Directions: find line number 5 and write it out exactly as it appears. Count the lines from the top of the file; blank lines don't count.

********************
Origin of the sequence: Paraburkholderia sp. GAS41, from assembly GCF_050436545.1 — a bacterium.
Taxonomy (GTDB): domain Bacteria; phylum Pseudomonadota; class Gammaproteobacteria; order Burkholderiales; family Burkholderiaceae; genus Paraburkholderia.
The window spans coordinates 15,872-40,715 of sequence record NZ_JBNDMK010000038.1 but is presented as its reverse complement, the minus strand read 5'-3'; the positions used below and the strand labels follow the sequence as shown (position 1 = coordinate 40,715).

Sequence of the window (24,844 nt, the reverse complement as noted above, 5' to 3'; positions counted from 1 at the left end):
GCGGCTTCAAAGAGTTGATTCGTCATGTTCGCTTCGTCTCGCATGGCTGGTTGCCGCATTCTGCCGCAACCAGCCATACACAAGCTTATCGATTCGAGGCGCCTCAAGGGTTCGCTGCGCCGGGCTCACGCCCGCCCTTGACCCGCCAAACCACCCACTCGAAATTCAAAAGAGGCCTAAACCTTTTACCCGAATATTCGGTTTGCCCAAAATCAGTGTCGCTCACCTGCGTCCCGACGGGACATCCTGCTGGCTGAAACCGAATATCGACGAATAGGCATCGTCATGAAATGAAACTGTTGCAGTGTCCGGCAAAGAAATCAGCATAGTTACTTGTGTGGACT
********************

GCGGCTTCAAAGAGTTGATTCGTCATGTTCGCTTCGTCTCGCATGGCTGGTTGCCGCATTCTGCCGCAACCAGCCATACACAAGCTTATCGATTCGAGGCGCCTCAAGGGTTCGCTGCGCCGGGCTCACGCCCGCCCTTGACCCGCCAAACCACCCACTCGAAATTCAAAAGAGGCCTAAACCTTTTACCCGAATATTCGGTTTGCCCAAAATCAGTGTCGCTCACCTGCGTCCCGACGGGACATCCTGCTGGCTGAAACCGAATATCGACGAATAGGCATCGTCATGAAATGAAACTGTTGCAGTGTCCGGCAAAGAAATCAGCATAGTTACTTGTGTGGACT